The reason you pop popcorn 'This Side Up'

Movie night at home. Time to break out the microwave popcorn and settle in for the show. It's so automatic – and convenient – you probably don't give these microwaveable munchies much thought. But have you ever wondered why the bag says "This Side Up," and what would happen if you did it the other way instead? What's actually inside the bag before it's popped? And is microwave popcorn even healthy?

The answers aren't simple, and some may surprise you. Here's everything you need to know about the microwave version of this enduring snack.

popcorn and movies Popcorn and movies have gone hand in hand since the late 1800s when the portable popcorn machine and the motion picture first arrived on the scene. (Photo: movie night)

Does it matter which side is up?

The short answer is yes, and here's why. Inside the microwave bag, you'll see a silvery gray rectangle called a susceptor on the "down" side of the bag that's supposed to lay on the glass microwave tray. This metalized polymer film, used in a lot of microwaveable packaging and crisping sleeves, absorbs the microwaves and heats things high enough to cook the popcorn kernels via conduction.

The reason the susceptor isn't on the "up" side is because the kernels are supposed to lay positioned over the silvery film, not beneath it. What would happen if you microwaved popcorn with the susceptor side up? Rest assured, your bag wouldn't explode or burst into flames. And your popcorn would still pop – just not as many kernels and the popped ones might be unevenly shaped.

Are susceptors safe?

The FDA says that when hot oil comes in contact with a susceptor, it can release volatile chemicals that may be absorbed in the oil and food in small amounts.

There's not a lot of research on susceptor safety. But one study published in 1993 tested several microwave food products packaged with susceptors and discovered they emitted many potentially dangerous volatile chemicals in small amounts, mainly from the adhesive and paper that often overlays the susceptor. This included the carcinogen benzene found in three products. On a positive note, the study found no product contained all the chemicals and indicated that many susceptors have since been reformulated to remove the trace amounts of benzene.

Even so, eating microwave products with susceptors on a frequent basis may not be your healthiest option.

What's inside the popcorn bag?

Open an unpopped bag and you'll find a compacted cake of stuck-together kernels, solid oil, preservatives and flavorings. Not exactly appetizing, but it's engineered that way for optimal popping above the susceptor.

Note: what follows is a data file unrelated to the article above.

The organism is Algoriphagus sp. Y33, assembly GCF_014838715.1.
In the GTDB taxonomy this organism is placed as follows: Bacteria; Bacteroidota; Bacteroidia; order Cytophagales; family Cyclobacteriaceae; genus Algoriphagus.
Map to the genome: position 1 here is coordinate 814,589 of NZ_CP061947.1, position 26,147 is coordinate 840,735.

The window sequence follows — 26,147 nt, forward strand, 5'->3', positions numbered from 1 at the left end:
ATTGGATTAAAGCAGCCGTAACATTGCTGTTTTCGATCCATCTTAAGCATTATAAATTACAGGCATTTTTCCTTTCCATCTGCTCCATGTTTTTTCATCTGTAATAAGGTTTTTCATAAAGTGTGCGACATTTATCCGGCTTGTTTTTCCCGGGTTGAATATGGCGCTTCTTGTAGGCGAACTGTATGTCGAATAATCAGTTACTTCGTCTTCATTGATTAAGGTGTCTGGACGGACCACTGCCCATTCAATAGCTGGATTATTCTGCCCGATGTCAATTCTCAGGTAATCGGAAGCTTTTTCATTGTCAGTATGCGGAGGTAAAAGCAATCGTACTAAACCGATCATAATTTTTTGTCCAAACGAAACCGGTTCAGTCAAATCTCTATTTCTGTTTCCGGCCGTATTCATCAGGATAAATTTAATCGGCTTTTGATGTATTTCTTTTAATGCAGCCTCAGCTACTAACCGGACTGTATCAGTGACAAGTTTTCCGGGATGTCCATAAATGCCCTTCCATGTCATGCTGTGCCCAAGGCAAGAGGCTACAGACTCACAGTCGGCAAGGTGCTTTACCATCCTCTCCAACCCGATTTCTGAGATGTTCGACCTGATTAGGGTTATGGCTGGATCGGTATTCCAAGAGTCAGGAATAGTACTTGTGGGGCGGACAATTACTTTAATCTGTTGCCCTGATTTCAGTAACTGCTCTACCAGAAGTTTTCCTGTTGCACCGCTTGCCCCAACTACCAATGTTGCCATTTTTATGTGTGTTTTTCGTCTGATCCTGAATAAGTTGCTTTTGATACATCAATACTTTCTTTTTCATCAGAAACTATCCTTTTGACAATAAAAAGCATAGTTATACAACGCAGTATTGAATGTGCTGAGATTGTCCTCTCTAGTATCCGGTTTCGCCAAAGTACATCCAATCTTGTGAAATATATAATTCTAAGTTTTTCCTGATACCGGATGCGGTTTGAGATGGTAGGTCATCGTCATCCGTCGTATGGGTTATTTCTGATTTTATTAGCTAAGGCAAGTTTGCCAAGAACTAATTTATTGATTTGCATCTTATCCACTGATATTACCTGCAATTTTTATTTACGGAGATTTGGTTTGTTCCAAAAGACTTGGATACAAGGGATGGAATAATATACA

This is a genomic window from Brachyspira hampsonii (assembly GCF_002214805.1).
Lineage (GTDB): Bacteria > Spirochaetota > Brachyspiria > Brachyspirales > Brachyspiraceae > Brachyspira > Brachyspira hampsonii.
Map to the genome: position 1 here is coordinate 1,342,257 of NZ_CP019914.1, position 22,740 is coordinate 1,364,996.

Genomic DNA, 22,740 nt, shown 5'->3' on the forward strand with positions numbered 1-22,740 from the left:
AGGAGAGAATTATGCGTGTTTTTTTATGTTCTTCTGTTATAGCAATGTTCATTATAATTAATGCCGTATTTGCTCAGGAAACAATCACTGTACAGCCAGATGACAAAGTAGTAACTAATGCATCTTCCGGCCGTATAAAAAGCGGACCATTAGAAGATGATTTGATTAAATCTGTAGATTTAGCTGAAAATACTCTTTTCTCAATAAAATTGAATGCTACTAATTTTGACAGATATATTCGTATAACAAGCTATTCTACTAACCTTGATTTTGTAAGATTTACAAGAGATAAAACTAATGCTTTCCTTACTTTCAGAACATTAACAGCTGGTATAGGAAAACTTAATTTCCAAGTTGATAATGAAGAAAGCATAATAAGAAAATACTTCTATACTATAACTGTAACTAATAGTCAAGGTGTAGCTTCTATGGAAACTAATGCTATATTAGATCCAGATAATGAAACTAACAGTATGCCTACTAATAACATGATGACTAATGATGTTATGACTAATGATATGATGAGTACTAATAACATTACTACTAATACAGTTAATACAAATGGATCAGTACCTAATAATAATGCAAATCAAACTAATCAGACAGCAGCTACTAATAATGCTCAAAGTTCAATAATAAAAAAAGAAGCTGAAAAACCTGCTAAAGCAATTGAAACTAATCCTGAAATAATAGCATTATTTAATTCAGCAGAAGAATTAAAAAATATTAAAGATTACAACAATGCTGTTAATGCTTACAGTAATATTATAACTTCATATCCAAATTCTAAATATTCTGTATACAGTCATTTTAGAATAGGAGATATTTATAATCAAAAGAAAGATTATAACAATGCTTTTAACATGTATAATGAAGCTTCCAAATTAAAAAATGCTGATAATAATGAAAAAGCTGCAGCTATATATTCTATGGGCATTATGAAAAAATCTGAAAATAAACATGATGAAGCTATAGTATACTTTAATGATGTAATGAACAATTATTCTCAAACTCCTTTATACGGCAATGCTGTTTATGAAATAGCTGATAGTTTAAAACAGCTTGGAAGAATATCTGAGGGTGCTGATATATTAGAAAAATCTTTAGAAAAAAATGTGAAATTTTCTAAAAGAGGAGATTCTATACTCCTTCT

Take a peek for yourself in this video.

Is it bad for you?

Popcorn on its own is actually pretty healthy – one of the few snacks that's whole grain, low in calories and high in fiber, particularly when it's popped with minimal oil and butter. Trouble is, when you opt for the microwaveable kind it typically contains lots of unhealthy artificial flavorings and fats.

Of particular concern are the potentially risky chemicals used to make microwave popcorn taste buttery. Manufacturers once relied on a compound called dicetyl, which turned out to cause "popcorn lung" in workers who inhaled it day after day at factories. Many companies have switched to healthier alternatives, though at least one butter flavor substitute, 2,3-pentanedione, has been shown to do similar damage to the respiratory tract. It can be virtually impossible to tell what chemicals you're getting because the FDA only requires the label to say "artificial flavorings." If you're worried about toxic flavorings, forgo butter-flavored microwave popcorn. If you can't give it up, don't inhale steam from the popcorn bag.

Another concern is the use of unhealthy partially hydrogenated oil. It's often added to keep the block of kernels and flavorings solid at room temperature, but it contains trans fats that boost your risk of heart disease. Even though the FDA recently restricted the use of trans fats in foods, some companies have found a loophole that lets them claim their products don't contain any if they keep the amount below half a gram per serving. Look for trans-fat-free popcorn brands like Newman's Own and most Orville Redenbacher's varieties.

One caution: Although microwave popcorn companies have phased out most trans fats, many now rely on palm oil, which is high in heart-harming saturated fat. Choose brands labeled low-fat or those that keep saturated fat to 1.5 grams per 5 cups or less.

What about the bag itself?

Materials in the bag are also worrisome. The good news is that, as of 2016, the FDA no longer allows the lining of microwave popcorn bags and other food packaging to contain a chemical called perfluorooctanoic acid (PFOA), which makes them grease resistant but is linked to many cancers, infertility and birth defects. The bad news is that the FDA has since approved almost 100 PFOA-like substances for use in food packaging, most of which haven't been studied for their effect on human health.

Bottom line

stovetop popcorn is healthy Old-school stovetop popcorn is still about your healthiest option, especially if you go easy on the oil and butter. (Photo: Popcorn!)

To avoid these microwave popcorn pitfalls, consider popping your own the old-fashioned way — on your stovetop. Make it extra healthy by forgoing the oil and butter. Use flavorings like paprika, cumin or parmesan cheese instead. Learn how here.

Another oil-free option is to use an air-popped popcorn machine. Or if you prefer microwave popcorn, opt for healthy brands. Or try popping your own healthy, chemical- and oil-free microwave version in a brown paper bag at home. Learn how in this video.

Related on On Events:

A blue bowl of popcorn on a wooden surface
popcorn balls

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